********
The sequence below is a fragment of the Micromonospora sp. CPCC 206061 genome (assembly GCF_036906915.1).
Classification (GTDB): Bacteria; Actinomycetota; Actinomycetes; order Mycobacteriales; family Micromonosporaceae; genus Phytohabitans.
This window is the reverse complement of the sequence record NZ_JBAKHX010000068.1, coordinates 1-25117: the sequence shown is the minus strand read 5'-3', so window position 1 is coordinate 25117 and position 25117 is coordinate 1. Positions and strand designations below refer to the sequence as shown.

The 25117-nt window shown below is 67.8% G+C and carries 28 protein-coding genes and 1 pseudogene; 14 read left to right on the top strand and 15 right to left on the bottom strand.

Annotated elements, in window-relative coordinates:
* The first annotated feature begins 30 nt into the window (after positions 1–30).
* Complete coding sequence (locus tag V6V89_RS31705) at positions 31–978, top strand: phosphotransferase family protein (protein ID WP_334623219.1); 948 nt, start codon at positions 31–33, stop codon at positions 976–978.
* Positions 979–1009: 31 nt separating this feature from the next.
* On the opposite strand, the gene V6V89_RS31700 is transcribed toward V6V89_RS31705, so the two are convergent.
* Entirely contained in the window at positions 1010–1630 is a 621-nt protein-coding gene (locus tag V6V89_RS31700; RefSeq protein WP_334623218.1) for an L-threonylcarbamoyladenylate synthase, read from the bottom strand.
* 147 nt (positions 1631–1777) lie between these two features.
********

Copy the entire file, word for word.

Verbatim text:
The sequence below is a fragment of the Micromonospora sp. CPCC 206061 genome (assembly GCF_036906915.1).
Classification (GTDB): Bacteria; Actinomycetota; Actinomycetes; order Mycobacteriales; family Micromonosporaceae; genus Phytohabitans.
This window is the reverse complement of the sequence record NZ_JBAKHX010000068.1, coordinates 1-25117: the sequence shown is the minus strand read 5'-3', so window position 1 is coordinate 25117 and position 25117 is coordinate 1. Positions and strand designations below refer to the sequence as shown.

The 25117-nt window shown below is 67.8% G+C and carries 28 protein-coding genes and 1 pseudogene; 14 read left to right on the top strand and 15 right to left on the bottom strand.

Annotated elements, in window-relative coordinates:
* The first annotated feature begins 30 nt into the window (after positions 1–30).
* Complete coding sequence (locus tag V6V89_RS31705) at positions 31–978, top strand: phosphotransferase family protein (protein ID WP_334623219.1); 948 nt, start codon at positions 31–33, stop codon at positions 976–978.
* Positions 979–1009: 31 nt separating this feature from the next.
* On the opposite strand, the gene V6V89_RS31700 is transcribed toward V6V89_RS31705, so the two are convergent.
* Entirely contained in the window at positions 1010–1630 is a 621-nt protein-coding gene (locus tag V6V89_RS31700; RefSeq protein WP_334623218.1) for an L-threonylcarbamoyladenylate synthase, read from the bottom strand.
* 147 nt (positions 1631–1777) lie between these two features.